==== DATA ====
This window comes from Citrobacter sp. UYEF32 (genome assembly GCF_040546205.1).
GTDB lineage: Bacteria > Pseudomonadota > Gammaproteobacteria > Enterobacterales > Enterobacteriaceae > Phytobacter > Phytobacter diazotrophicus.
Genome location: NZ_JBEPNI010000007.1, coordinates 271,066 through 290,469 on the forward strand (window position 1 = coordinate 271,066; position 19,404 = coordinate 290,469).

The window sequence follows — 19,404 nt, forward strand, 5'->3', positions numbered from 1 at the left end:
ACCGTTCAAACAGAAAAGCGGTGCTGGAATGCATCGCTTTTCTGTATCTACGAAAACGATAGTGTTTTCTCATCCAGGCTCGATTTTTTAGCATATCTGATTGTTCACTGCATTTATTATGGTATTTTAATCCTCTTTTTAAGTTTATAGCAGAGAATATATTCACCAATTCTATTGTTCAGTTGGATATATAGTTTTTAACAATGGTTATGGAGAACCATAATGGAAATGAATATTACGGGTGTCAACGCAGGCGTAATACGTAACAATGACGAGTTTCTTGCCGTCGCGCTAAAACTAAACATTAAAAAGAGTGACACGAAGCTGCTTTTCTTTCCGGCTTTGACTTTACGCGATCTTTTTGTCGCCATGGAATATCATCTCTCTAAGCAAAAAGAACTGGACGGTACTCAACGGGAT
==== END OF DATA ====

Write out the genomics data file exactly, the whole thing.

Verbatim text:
This window comes from Citrobacter sp. UYEF32 (genome assembly GCF_040546205.1).
GTDB lineage: Bacteria > Pseudomonadota > Gammaproteobacteria > Enterobacterales > Enterobacteriaceae > Phytobacter > Phytobacter diazotrophicus.
Genome location: NZ_JBEPNI010000007.1, coordinates 271,066 through 290,469 on the forward strand (window position 1 = coordinate 271,066; position 19,404 = coordinate 290,469).

The window sequence follows — 19,404 nt, forward strand, 5'->3', positions numbered from 1 at the left end:
ACCGTTCAAACAGAAAAGCGGTGCTGGAATGCATCGCTTTTCTGTATCTACGAAAACGATAGTGTTTTCTCATCCAGGCTCGATTTTTTAGCATATCTGATTGTTCACTGCATTTATTATGGTATTTTAATCCTCTTTTTAAGTTTATAGCAGAGAATATATTCACCAATTCTATTGTTCAGTTGGATATATAGTTTTTAACAATGGTTATGGAGAACCATAATGGAAATGAATATTACGGGTGTCAACGCAGGCGTAATACGTAACAATGACGAGTTTCTTGCCGTCGCGCTAAAACTAAACATTAAAAAGAGTGACACGAAGCTGCTTTTCTTTCCGGCTTTGACTTTACGCGATCTTTTTGTCGCCATGGAATATCATCTCTCTAAGCAAAAAGAACTGGACGGTACTCAACGGGAT